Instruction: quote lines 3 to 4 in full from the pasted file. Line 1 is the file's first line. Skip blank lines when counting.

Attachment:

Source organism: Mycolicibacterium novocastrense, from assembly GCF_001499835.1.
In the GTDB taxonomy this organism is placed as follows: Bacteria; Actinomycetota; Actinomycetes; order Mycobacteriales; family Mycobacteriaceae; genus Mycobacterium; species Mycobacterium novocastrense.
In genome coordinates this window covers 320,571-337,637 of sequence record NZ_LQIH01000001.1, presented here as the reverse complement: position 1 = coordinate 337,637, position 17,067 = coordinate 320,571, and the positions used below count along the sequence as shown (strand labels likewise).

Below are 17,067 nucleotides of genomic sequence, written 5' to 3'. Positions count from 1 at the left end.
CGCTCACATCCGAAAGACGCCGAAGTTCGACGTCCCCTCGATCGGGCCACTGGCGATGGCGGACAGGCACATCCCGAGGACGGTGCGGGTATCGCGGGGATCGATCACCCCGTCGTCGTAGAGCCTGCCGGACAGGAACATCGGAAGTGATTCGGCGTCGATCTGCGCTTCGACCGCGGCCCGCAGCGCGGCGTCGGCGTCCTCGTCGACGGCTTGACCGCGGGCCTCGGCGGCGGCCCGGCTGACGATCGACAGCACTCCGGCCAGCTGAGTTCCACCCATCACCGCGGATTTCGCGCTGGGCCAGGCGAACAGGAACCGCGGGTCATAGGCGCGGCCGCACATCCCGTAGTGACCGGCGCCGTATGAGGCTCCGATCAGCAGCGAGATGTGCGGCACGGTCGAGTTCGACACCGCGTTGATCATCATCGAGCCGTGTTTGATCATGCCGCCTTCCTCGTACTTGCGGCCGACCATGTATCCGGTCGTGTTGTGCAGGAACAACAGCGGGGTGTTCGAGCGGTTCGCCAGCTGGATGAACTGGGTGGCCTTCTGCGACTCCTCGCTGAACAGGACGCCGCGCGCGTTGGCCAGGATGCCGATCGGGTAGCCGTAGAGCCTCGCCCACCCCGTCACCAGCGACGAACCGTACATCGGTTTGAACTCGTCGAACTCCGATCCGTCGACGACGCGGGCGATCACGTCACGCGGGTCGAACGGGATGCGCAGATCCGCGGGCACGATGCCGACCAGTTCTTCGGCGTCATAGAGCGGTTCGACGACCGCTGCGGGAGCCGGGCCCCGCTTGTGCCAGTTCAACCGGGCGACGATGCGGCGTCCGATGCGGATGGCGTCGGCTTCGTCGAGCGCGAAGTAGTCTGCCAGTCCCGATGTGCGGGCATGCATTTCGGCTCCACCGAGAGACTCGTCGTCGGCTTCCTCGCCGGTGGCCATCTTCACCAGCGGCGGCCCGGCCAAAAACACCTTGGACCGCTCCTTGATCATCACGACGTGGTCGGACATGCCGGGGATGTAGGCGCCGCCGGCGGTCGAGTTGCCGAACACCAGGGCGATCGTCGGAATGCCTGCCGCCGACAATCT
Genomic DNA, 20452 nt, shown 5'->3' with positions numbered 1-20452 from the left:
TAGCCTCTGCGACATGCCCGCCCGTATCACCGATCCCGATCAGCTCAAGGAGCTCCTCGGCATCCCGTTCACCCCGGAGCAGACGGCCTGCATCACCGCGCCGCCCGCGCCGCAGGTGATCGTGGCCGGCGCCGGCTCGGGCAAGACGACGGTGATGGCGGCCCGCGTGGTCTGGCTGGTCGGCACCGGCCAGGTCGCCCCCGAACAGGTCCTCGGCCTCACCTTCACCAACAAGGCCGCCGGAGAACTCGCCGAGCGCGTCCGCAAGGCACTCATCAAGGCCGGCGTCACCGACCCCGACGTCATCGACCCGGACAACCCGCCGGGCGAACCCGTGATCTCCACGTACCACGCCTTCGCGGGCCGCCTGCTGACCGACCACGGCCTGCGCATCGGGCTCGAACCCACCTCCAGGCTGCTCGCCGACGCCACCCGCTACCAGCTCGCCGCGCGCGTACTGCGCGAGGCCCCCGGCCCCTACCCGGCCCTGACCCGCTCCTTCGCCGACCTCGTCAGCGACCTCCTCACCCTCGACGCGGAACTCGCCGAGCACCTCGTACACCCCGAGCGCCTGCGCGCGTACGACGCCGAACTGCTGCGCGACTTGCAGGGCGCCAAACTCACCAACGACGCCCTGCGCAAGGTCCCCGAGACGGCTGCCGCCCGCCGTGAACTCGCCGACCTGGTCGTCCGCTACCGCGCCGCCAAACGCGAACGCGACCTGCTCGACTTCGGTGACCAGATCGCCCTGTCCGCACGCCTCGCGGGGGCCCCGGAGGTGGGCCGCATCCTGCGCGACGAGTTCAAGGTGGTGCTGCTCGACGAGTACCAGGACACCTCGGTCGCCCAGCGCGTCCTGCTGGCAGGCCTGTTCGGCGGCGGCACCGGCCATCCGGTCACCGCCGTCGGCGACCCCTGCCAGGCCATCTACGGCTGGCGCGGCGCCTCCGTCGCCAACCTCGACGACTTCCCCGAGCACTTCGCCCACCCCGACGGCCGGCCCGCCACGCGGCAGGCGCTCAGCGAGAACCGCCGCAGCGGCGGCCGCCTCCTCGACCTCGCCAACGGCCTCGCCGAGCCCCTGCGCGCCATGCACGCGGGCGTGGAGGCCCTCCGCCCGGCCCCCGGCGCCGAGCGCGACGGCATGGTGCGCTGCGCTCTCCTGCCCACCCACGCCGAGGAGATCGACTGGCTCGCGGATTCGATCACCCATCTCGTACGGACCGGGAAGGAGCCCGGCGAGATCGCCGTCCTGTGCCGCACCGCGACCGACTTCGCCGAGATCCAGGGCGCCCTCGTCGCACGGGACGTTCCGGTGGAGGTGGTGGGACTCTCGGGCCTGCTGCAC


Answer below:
In genome coordinates this window covers 320,571-337,637 of sequence record NZ_LQIH01000001.1, presented here as the reverse complement: position 1 = coordinate 337,637, position 17,067 = coordinate 320,571, and the positions used below count along the sequence as shown (strand labels likewise).

Below are 17,067 nucleotides of genomic sequence, written 5' to 3'. Positions count from 1 at the left end.